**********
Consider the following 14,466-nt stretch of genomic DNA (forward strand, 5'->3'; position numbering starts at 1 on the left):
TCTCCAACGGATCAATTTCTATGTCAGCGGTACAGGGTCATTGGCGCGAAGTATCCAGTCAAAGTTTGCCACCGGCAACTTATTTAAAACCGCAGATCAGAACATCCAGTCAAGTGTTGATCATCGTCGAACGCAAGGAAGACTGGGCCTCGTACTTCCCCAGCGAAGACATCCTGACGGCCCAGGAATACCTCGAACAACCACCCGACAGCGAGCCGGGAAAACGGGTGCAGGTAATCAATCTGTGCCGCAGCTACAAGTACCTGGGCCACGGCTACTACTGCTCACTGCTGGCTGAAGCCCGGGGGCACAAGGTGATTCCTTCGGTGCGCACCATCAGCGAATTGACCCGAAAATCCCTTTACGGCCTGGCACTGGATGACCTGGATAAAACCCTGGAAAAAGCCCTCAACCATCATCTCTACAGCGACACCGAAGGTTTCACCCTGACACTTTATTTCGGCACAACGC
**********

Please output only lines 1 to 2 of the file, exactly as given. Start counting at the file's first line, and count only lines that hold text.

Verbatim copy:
Consider the following 14,466-nt stretch of genomic DNA (forward strand, 5'->3'; position numbering starts at 1 on the left):
TCTCCAACGGATCAATTTCTATGTCAGCGGTACAGGGTCATTGGCGCGAAGTATCCAGTCAAAGTTTGCCACCGGCAACTTATTTAAAACCGCAGATCAGAACATCCAGTCAAGTGTTGATCATCGTCGAACGCAAGGAAGACTGGGCCTCGTACTTCCCCAGCGAAGACATCCTGACGGCCCAGGAATACCTCGAACAACCACCCGACAGCGAGCCGGGAAAACGGGTGCAGGTAATCAATCTGTGCCGCAGCTACAAGTACCTGGGCCACGGCTACTACTGCTCACTGCTGGCTGAAGCCCGGGGGCACAAGGTGATTCCTTCGGTGCGCACCATCAGCGAATTGACCCGAAAATCCCTTTACGGCCTGGCACTGGATGACCTGGATAAAACCCTGGAAAAAGCCCTCAACCATCATCTCTACAGCGACACCGAAGGTTTCACCCTGACACTTTATTTCGGCACAACGC